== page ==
How to beat it:

Premium Parking is completely optional, so you can pocket the $105 without worry if you don’t mind a little extra strain when entering the parks. But, if door-to-door travel is of importance, consider using UberX or Lyft to arrive at the parks, and utilizing Disney Bus Transportation to travel between them. If your off-site hotel is in the vicinity, each ride will cost somewhere between $6 and $12—so, even if it’s surge or you hit a bout of traffic, you’ll be able to get VIP treatment for at least ten bucks less than what Disney’s offering.

Dining on property

The charge:

All three Disney Dining Plans—Quick Service, Standard and Deluxe—have seen increased rates for 2016. The uptick in cost is only about 3%, but for a family of four (two adults, two children) on a week-long vacation, it’ll cost an extra $52 for the Standard Dining Plan, and nearly $88 more for the Deluxe Dining Plan.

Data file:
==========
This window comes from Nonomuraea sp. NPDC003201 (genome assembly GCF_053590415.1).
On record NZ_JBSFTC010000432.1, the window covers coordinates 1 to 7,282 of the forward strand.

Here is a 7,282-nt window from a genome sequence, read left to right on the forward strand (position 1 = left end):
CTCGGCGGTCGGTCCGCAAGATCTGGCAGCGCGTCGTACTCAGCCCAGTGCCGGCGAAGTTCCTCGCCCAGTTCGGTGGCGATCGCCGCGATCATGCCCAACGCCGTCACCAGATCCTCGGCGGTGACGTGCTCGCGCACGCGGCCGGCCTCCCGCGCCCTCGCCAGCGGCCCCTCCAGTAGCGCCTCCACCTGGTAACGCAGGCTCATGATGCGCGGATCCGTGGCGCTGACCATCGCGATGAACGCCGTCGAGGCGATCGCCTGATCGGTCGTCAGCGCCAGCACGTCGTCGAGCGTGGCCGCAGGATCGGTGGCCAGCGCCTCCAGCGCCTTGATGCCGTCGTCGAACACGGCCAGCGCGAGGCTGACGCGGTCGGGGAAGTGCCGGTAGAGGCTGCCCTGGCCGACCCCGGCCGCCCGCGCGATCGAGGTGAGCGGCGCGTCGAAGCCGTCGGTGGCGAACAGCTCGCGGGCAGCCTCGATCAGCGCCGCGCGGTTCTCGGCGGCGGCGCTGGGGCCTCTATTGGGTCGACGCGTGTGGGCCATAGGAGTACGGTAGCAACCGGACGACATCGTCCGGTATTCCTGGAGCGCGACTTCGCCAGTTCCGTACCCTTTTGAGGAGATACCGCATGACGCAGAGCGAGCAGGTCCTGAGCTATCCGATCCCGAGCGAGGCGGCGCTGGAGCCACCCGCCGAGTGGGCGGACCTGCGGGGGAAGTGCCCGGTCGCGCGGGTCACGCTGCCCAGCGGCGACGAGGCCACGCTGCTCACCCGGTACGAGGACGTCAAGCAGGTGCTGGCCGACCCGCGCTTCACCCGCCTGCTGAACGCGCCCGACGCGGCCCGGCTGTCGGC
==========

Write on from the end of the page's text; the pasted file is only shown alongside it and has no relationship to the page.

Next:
How to beat it:

If you’re a DDP regular, consider taking a break for a year to see if the increased price is actually worth it. Employ some age-old Disney money-saving tips, like packing granola bars and trail mix to offset those snack credits or using a local grocery delivery service to enjoy breakfast in your room prior to hitting the parks, and your budget definitely won’t be blown. Splitting meals is easy at Disney, too, and eating anywhere with a fixin’s bar is key, like Restaurantosaurus or Pecos Bill’s Tall Tale Inn and Cafe, where massive portions allow for two hungry adults to easily share a plate. Even better, you may find that by opting out of the DDP you’re able to splurge at a few nice table-service restaurants of your choosing, which either cost too many credits before or simply didn’t take the plan, enhancing this year’s trip even further. And, if the biggest DDP perk was not getting carried away with spending while at Disney, simply act like you’re still on the plan. After all, your children are probably used to only being allowed one snack or treat per day, so keeping them within those guidelines will keep costs down.